Landlord changed locks, kept all her belongings
And in an improving economy, many landlords can choose from a larger, more stable pool of renters than in the past, said Katharyn Davis, a Brentwood-based landlord attorney. Many now have less patience for tenants who are even a few days late on rent. “So, the landlords try to improve their lot,” she said.
Once tenants have an eviction, a large swath of the housing market vanishes. Most landlords — including many who charge lower rents in poorer neighborhoods — avoid people with evictions.
Tenants then fall into a secondary housing market consisting of a smaller group of private landlords with relaxed or nonexistent screening policies, into apartments that are more likely to be substandard or situated in high-crime, high-poverty areas.
Those who can’t find or afford a place end up moving in with family or friends, or into shelters. “Evictions really do make people homeless. That’s not just something people say,” said Kalila Jackson, a lawyer at the Metropolitan St. Louis Equal Housing and Opportunity Council. “People sleeping in cars with children. That’s real.”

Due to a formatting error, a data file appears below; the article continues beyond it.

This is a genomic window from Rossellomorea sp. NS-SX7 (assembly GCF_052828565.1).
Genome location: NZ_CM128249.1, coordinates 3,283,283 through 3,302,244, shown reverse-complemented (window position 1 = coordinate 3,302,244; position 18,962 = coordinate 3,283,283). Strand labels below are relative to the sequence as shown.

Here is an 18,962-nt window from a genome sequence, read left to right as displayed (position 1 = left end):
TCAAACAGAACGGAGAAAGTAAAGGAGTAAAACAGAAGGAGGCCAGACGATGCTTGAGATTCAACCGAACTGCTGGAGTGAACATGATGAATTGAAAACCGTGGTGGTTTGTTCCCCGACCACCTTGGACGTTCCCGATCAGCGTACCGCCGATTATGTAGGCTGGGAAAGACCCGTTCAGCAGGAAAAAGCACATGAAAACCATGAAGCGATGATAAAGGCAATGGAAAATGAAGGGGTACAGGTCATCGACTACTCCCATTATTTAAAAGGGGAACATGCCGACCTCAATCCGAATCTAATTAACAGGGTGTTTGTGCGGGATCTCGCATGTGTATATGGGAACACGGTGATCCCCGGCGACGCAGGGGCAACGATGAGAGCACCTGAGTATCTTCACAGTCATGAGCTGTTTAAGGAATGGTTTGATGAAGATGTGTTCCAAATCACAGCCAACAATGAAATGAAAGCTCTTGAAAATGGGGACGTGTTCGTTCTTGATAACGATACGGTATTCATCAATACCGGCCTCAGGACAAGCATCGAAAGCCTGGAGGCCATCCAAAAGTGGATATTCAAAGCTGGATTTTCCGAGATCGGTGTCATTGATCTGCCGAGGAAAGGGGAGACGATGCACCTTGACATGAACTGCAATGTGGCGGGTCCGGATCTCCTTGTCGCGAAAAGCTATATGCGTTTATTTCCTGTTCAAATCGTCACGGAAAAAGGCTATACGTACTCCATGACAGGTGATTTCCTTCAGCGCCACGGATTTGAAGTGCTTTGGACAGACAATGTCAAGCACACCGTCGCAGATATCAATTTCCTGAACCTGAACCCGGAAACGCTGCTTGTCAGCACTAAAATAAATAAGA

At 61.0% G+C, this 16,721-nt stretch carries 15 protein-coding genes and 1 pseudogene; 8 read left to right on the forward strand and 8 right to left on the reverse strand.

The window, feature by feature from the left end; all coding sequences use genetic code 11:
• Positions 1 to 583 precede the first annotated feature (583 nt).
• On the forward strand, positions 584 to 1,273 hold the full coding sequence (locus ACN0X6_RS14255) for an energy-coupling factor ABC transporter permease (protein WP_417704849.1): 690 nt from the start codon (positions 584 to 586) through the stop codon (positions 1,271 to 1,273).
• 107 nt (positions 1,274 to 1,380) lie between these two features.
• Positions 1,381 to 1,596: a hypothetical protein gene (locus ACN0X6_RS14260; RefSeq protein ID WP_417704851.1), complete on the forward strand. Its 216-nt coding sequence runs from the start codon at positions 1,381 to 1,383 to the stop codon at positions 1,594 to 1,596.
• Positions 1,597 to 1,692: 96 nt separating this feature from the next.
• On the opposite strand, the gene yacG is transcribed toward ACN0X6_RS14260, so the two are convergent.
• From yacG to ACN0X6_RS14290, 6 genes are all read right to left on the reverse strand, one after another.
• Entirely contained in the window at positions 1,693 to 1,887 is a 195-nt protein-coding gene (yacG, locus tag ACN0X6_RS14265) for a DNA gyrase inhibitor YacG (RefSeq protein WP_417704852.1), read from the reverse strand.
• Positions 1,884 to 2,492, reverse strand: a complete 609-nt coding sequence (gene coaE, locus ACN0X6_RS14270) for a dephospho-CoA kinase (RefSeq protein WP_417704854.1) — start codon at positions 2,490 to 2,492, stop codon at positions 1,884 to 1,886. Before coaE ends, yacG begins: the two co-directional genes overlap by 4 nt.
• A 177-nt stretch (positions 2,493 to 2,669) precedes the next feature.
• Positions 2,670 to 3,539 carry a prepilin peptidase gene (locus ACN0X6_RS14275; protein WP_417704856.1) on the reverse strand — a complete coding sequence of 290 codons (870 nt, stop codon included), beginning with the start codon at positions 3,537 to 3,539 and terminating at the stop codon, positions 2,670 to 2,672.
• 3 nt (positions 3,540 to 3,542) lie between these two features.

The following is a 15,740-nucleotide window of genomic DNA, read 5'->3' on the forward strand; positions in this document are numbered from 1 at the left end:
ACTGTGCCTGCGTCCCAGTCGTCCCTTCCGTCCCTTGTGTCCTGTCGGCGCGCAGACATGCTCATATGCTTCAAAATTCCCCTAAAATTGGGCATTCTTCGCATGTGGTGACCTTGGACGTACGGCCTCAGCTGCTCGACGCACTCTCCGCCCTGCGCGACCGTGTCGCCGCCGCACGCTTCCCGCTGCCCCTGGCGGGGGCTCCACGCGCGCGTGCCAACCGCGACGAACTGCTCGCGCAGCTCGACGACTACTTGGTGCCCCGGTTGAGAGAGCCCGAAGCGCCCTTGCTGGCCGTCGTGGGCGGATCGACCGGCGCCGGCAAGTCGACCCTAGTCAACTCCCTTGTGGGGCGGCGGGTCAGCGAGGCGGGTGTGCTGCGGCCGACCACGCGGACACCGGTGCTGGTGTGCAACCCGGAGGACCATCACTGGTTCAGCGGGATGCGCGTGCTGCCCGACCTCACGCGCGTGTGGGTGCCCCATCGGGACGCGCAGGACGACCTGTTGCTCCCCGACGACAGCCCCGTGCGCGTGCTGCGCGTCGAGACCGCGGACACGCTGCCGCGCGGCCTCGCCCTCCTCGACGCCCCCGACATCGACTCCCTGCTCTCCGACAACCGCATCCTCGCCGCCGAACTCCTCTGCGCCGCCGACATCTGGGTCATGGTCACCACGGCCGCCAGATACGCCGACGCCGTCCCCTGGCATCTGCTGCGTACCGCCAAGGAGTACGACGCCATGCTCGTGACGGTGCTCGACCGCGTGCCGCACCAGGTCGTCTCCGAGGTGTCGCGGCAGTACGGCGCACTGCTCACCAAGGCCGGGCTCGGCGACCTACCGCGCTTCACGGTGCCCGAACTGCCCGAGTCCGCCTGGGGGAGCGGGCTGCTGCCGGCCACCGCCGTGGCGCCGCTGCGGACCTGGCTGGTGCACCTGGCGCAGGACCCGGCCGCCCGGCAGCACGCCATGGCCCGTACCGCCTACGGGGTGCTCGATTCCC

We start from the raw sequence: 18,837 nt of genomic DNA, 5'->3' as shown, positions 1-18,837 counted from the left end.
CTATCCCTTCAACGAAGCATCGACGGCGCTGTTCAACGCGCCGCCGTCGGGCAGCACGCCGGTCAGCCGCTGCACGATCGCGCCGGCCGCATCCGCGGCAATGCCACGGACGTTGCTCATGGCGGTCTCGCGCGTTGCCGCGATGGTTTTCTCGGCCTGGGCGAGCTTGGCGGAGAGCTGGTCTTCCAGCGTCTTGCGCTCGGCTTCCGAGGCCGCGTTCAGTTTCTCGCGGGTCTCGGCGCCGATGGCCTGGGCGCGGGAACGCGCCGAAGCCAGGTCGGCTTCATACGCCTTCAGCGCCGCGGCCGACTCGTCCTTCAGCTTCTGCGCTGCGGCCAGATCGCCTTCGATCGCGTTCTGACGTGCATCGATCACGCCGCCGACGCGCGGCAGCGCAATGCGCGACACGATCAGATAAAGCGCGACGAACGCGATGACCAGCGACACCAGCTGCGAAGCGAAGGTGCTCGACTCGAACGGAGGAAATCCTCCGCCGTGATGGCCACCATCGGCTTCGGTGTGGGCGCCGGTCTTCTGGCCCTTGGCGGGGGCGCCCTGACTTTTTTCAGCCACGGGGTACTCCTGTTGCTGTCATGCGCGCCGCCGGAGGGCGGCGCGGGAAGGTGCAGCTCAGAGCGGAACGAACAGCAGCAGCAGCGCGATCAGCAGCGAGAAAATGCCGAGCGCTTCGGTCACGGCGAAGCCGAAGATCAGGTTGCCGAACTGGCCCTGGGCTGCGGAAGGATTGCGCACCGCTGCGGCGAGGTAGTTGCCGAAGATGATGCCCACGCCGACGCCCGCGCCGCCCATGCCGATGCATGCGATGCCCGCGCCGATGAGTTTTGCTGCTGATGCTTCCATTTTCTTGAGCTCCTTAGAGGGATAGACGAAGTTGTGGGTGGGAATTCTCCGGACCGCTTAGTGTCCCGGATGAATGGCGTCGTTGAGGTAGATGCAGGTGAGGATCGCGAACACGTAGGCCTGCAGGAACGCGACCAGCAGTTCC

Karen Wallensak, director of St. Francis Community Services, said a “lack of stable housing plays into nearly every dimension of life.” The increased stress damages the mental and physical health of children, and frequent moves can limit access to public transportation needed to get to work. “It just wreaks havoc on people’s lives,” she said.
St. Francis began a pilot program last year in north St. Louis County focusing on a comprehensive, long-term approach to helping poor families beyond single “transactions” like occasional rental assistance, Wallensak said. Other nonprofits have established similar programs. But many government sources of funding have been reduced, or have tightened income guidelines, so many poor households can’t afford market-rate housing and earn too much to qualify for assistance.
‘Last thing you want’
Landlords interviewed said they hate filing evictions, which are expensive, and that judgments obtained in court are rarely collected, though some will try to garnish wages if they can find where defendants work.
Woman, three daughters moved in with her mother
All had stories of tenants damaging homes on their way out or vacant properties being ransacked. One property manager said a woman who had been evicted spray-painted walls and left a garden hose running in the living room.
“The last thing you want to do is evict,” said Joe Ord, who owns and manages properties, mostly single-family homes in North County. “To date, on an annual basis, I have not filed an eviction and made a profit on that property.”